Stephenson Family Ties The Barn Burnt Down
And Now I See The Moon


Books say: She did this because. Life says: She did this.
 Books are where things are explained to you; life is
 where things arent. Im not surprised some people prefer books.
 -Julian Barnes

I've done some research;  for it turns out that my daughter is a worry-wort.  She's going to receive one of these books as a gift.  The rest of them Im going to encourage her to check out of the library.  If I cant convince her to take a chill pill, then maybe one of these wise women  can help her set down some of her anxieties.  All of these books come highly recommended.  (there are so many out there to choose from...its nice to get some personal recommendations.)  

One of America's most celebrated writers takes you home to a family and a small town so funny and unpredictable, you'd wish it were your own. "As warm as it is hilarious and believable . . . Never has the state of domestic chaos been so perfectly illuminated."--The New York Times Book Review.
Every mother should read this book. It brought back all the joy and frustrations of mothering babies and toddlers. There is a gem on almost every page. If you have a pregnant friend this book is a wonderful shower present. I want to read the authors poetry books after reading this book of letters.
In the delightfully candid, outlandishly funny Waiting for Birdy, Newman charts the year she anticipated the birth of her second child while also coping with the realities of raising a toddler. As she navigates life with her existentially curious and heartbreakingly sweet three-year-old, and her doozy of a pregnancy, she lends her irresistibly unique voice to the secret thoughts and fears of parents everywhere. Filled with quirky warmth and razor-sharp wit, Waiting for Birdy captures the universal wonder, terror, humor, and tenderness of raising a family.  review found here
I chose this one for the Book Discussion group because I was looking for a memoir and I remembered really liking this when I read it 21 years ago on the eve of Gabe's birth. I liked it just as much the second time around and reading it again now, on the eve of Gabe's transition into adulthood, made me realize what an impact this book has had on my life and the way I have raised my children. 

When I read it the first time, I kept thinking about how I spent too much of my own childhood watching Gilligan's Island instead of following my passions. Looking back on my sons' childhoods, I think they are a little closer to Dillard's than mine was. This may largely be due to our decision to get rid of the TV for several years while they were growing up. 

Anyway, I once again really enjoyed Dillard's ability to turn a phrase, her humor, her insights, and her images. Her description of the crippled moth has remained with me all these years. I was happy to be reminded of "Terwilliger bunts one" and her "hopes for her rough edges." The good news, as Dillard reminds me is that our "waking up" to ourselves is a continual process that can last through childhood and beyond.(less)  review found here
I just finished this last night, and I plan to go back through it again. It's one of the better books on raising children that I've ever read. Mogel is a child psychologist with a definite slant--for her, a lot of the answers to parenting problems lie in encouraging spiritual growth, in ourselves and in our children. You don't have to be Jewish to find great material in this book--I'm not--but you definitely need to accept the premise that human beings are happier in a spiritually enriched environment. review found here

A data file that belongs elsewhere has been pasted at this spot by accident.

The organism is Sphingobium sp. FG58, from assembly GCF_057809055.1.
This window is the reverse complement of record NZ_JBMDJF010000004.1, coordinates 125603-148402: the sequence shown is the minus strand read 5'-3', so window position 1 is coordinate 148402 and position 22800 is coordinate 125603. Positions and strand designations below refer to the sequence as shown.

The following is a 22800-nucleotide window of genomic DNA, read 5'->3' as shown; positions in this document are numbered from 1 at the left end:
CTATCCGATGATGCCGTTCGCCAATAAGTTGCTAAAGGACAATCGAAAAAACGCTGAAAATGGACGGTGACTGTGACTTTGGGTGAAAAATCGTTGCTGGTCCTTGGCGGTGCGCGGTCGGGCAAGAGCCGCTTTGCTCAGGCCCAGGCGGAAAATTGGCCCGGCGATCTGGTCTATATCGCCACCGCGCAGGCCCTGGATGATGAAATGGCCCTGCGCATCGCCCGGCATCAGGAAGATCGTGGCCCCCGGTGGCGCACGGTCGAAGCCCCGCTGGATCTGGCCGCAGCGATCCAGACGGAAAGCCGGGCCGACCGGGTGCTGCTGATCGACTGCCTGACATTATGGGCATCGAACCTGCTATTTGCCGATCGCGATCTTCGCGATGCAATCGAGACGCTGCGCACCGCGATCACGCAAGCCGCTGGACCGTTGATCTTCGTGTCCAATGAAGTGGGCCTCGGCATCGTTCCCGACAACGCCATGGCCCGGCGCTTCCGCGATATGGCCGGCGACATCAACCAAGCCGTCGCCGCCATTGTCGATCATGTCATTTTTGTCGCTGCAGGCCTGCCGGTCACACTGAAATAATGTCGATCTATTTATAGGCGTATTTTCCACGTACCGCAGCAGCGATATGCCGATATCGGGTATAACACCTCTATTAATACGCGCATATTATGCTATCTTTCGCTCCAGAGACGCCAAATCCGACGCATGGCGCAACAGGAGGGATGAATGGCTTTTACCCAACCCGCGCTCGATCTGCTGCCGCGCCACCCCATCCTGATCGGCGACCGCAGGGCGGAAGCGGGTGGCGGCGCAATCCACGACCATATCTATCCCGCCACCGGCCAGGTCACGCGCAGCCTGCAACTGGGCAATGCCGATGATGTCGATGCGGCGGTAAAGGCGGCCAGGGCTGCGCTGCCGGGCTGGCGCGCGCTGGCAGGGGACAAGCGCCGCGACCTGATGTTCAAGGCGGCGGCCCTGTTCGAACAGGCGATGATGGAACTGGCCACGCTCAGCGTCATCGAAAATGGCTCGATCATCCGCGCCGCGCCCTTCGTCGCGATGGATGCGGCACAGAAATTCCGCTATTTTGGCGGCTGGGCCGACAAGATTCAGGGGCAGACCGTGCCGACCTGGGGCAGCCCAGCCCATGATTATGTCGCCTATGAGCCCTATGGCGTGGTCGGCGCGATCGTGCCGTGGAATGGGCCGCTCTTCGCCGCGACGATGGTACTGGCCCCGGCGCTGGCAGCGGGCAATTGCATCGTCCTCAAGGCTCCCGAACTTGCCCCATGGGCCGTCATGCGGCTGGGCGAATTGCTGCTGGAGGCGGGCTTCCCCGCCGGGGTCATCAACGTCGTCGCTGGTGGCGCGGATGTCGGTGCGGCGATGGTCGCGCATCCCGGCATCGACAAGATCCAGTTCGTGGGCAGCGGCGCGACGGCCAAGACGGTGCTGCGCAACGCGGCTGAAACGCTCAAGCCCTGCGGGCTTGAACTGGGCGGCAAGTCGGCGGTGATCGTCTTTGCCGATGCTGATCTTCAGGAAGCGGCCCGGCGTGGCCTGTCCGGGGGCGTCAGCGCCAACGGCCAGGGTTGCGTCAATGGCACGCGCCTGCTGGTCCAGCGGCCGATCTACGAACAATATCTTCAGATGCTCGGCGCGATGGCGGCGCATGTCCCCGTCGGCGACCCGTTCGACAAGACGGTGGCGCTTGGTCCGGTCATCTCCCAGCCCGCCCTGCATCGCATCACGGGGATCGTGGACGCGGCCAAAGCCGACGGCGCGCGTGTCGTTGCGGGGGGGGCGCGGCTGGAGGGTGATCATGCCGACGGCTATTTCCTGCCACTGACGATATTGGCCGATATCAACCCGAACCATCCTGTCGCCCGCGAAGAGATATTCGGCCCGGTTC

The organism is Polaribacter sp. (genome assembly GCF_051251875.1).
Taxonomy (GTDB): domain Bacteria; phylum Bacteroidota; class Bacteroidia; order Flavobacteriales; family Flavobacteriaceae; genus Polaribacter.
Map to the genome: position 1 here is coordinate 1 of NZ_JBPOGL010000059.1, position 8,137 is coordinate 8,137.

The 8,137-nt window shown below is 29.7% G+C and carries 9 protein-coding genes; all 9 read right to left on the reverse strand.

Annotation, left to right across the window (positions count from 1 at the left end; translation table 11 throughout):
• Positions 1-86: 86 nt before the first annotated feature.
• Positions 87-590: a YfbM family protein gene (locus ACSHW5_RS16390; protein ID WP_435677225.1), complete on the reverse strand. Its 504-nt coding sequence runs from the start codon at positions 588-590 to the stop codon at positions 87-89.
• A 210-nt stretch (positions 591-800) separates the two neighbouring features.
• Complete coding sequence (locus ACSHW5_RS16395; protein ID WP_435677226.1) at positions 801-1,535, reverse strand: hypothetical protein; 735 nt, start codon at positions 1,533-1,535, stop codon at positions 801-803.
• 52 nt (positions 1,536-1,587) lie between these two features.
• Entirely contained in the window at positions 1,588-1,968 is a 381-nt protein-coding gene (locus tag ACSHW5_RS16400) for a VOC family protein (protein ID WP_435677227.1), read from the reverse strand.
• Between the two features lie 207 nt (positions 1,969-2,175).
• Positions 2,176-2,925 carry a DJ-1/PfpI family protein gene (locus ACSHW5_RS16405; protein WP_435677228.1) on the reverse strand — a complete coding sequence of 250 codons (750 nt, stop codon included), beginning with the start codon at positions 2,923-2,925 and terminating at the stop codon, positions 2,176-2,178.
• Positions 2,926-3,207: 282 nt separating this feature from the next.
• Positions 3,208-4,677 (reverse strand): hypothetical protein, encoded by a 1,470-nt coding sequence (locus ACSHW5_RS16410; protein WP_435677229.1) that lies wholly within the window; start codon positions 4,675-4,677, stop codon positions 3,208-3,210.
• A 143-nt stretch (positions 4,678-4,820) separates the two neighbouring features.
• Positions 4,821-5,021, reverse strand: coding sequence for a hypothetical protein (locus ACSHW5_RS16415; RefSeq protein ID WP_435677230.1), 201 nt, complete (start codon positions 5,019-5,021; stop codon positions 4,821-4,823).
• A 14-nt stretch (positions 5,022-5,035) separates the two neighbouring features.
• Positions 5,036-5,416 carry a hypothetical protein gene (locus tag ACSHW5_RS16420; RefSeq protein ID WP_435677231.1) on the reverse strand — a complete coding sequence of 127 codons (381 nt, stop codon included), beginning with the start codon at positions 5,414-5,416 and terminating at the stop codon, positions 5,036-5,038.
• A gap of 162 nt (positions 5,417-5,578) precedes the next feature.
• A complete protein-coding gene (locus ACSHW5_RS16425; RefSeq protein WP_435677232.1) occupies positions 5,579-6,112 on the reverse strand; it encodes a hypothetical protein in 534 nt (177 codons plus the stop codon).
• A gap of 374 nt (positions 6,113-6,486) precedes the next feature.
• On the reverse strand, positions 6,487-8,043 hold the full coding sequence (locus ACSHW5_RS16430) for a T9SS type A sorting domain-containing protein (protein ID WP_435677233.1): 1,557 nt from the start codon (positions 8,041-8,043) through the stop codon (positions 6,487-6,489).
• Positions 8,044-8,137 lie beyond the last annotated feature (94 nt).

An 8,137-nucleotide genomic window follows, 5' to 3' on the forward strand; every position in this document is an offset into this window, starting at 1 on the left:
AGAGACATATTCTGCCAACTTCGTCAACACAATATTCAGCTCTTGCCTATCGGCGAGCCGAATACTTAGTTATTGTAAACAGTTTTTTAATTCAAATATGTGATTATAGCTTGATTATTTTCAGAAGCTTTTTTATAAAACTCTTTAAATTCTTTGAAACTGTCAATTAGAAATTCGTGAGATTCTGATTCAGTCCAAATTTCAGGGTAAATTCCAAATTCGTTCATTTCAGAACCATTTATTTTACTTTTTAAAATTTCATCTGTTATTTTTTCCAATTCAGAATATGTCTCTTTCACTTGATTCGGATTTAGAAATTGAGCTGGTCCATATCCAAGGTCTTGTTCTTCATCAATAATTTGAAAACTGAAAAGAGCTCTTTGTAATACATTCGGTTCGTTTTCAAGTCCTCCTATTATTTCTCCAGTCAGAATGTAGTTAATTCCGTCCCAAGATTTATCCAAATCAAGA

Enright tells it like it is and she is witty, incredibly open and very moving. Much of the book was written in pieces while her baby daughter was sleeping in the same room. She writes about the beauty and strangeness of pregnancy, the vulnerability of mothers giving birth, and the joy and tediousness of having someone utterly dependent on you for sustenance. She’s also very funny, particularly when writing about “how to get trolleyed while breast-feeding”, cleaning obsessions and the difficulties of choosing just the right buggy. Enright eloquently explores her love for her daughter and son and writes intimately about the changes that happen in a relationship when children are born. 

I’ve read several memoirs of pregnancy and motherhood and this is one of the most original and candid I’ve come across. I can’t wait to get my hands on Anne Enright’s other books.  review found here
 The experience of motherhood is an experience in contradiction. It is commonplace and it is impossible to imagine. It is prosaic and it is mysterious. It is at once banal, bizarre, compelling, tedious, comic, and catastrophic. To become a mother is to become the chief actor in a drama of human existence to which no one turns up. It is the process by which an ordinary life is transformed unseen into a story of strange and powerful passions, of love and servitude, of confinement and compassion. Cusk’s account of a year of modern motherhood becomes many stories: a farewell to freedom, sleep, and time; a lesson in humility and hard work; a journey to the roots of love; a meditation on madness and mortality; and most of all a sentimental education in babies, books, toddler groups, bad advice, crying, breastfeeding, and never being alone. review found here.
and lastly but certainly not least...and probably the best of all...for Anne never fails me...
This is the one for Anna!!
Happy reading daughter!!!
Happy parenting too!!


1 comment:

Anna said...

Haha thanks mom. I am excited to read these books and I hope they help too!